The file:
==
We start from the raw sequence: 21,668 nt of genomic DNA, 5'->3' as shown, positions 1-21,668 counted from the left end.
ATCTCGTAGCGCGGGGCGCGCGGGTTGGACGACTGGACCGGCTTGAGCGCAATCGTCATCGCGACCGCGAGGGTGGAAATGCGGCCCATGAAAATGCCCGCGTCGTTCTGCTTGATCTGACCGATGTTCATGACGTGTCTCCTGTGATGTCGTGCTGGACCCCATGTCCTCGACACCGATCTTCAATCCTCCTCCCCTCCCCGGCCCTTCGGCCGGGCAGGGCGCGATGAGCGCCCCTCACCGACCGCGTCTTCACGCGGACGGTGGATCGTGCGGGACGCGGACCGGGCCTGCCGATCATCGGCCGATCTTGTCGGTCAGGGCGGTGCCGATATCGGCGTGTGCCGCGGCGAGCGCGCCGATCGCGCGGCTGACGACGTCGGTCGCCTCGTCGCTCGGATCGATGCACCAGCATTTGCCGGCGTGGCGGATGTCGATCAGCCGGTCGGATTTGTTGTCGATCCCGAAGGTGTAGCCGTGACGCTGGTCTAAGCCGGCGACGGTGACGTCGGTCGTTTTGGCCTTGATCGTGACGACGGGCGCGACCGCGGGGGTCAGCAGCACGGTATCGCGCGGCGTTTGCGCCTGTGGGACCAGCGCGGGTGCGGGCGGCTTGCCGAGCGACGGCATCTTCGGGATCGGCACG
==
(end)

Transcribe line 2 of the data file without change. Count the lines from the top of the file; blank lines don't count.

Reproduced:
ATCTCGTAGCGCGGGGCGCGCGGGTTGGACGACTGGACCGGCTTGAGCGCAATCGTCATCGCGACCGCGAGGGTGGAAATGCGGCCCATGAAAATGCCCGCGTCGTTCTGCTTGATCTGACCGATGTTCATGACGTGTCTCCTGTGATGTCGTGCTGGACCCCATGTCCTCGACACCGATCTTCAATCCTCCTCCCCTCCCCGGCCCTTCGGCCGGGCAGGGCGCGATGAGCGCCCCTCACCGACCGCGTCTTCACGCGGACGGTGGATCGTGCGGGACGCGGACCGGGCCTGCCGATCATCGGCCGATCTTGTCGGTCAGGGCGGTGCCGATATCGGCGTGTGCCGCGGCGAGCGCGCCGATCGCGCGGCTGACGACGTCGGTCGCCTCGTCGCTCGGATCGATGCACCAGCATTTGCCGGCGTGGCGGATGTCGATCAGCCGGTCGGATTTGTTGTCGATCCCGAAGGTGTAGCCGTGACGCTGGTCTAAGCCGGCGACGGTGACGTCGGTCGTTTTGGCCTTGATCGTGACGACGGGCGCGACCGCGGGGGTCAGCAGCACGGTATCGCGCGGCGTTTGCGCCTGTGGGACCAGCGCGGGTGCGGGCGGCTTGCCGAGCGACGGCATCTTCGGGATCGGCACG